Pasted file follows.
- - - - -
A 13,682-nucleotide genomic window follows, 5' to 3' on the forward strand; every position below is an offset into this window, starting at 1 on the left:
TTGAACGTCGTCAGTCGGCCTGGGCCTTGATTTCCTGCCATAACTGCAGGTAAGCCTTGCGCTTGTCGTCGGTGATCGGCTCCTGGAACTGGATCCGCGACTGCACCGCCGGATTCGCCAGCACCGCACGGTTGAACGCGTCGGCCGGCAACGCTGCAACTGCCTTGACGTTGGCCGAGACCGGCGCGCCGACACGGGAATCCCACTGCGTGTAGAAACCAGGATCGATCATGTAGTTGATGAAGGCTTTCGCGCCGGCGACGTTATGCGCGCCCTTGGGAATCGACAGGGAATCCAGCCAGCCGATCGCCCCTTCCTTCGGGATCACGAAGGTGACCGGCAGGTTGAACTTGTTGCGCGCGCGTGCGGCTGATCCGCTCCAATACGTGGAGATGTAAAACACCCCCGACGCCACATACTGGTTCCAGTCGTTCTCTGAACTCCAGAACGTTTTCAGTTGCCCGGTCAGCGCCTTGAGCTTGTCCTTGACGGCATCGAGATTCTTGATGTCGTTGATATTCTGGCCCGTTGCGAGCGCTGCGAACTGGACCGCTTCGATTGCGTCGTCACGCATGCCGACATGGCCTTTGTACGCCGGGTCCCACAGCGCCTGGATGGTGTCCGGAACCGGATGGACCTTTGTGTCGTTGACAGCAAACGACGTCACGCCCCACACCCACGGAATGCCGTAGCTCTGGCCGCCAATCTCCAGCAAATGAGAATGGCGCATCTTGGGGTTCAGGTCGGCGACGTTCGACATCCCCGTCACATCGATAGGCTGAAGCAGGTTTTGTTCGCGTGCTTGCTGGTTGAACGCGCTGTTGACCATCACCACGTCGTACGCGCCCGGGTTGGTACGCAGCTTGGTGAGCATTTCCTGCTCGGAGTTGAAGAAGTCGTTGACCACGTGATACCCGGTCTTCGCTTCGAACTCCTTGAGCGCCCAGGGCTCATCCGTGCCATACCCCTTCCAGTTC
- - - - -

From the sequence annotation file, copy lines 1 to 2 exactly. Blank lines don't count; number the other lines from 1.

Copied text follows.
A 13,682-nucleotide genomic window follows, 5' to 3' on the forward strand; every position below is an offset into this window, starting at 1 on the left:
TTGAACGTCGTCAGTCGGCCTGGGCCTTGATTTCCTGCCATAACTGCAGGTAAGCCTTGCGCTTGTCGTCGGTGATCGGCTCCTGGAACTGGATCCGCGACTGCACCGCCGGATTCGCCAGCACCGCACGGTTGAACGCGTCGGCCGGCAACGCTGCAACTGCCTTGACGTTGGCCGAGACCGGCGCGCCGACACGGGAATCCCACTGCGTGTAGAAACCAGGATCGATCATGTAGTTGATGAAGGCTTTCGCGCCGGCGACGTTATGCGCGCCCTTGGGAATCGACAGGGAATCCAGCCAGCCGATCGCCCCTTCCTTCGGGATCACGAAGGTGACCGGCAGGTTGAACTTGTTGCGCGCGCGTGCGGCTGATCCGCTCCAATACGTGGAGATGTAAAACACCCCCGACGCCACATACTGGTTCCAGTCGTTCTCTGAACTCCAGAACGTTTTCAGTTGCCCGGTCAGCGCCTTGAGCTTGTCCTTGACGGCATCGAGATTCTTGATGTCGTTGATATTCTGGCCCGTTGCGAGCGCTGCGAACTGGACCGCTTCGATTGCGTCGTCACGCATGCCGACATGGCCTTTGTACGCCGGGTCCCACAGCGCCTGGATGGTGTCCGGAACCGGATGGACCTTTGTGTCGTTGACAGCAAACGACGTCACGCCCCACACCCACGGAATGCCGTAGCTCTGGCCGCCAATCTCCAGCAAATGAGAATGGCGCATCTTGGGGTTCAGGTCGGCGACGTTCGACATCCCCGTCACATCGATAGGCTGAAGCAGGTTTTGTTCGCGTGCTTGCTGGTTGAACGCGCTGTTGACCATCACCACGTCGTACGCGCCCGGGTTGGTACGCAGCTTGGTGAGCATTTCCTGCTCGGAGTTGAAGAAGTCGTTGACCACGTGATACCCGGTCTTCGCTTCGAACTCCTTGAGCGCCCAGGGCTCATCCGTGCCATACCCCTTCCAGTTC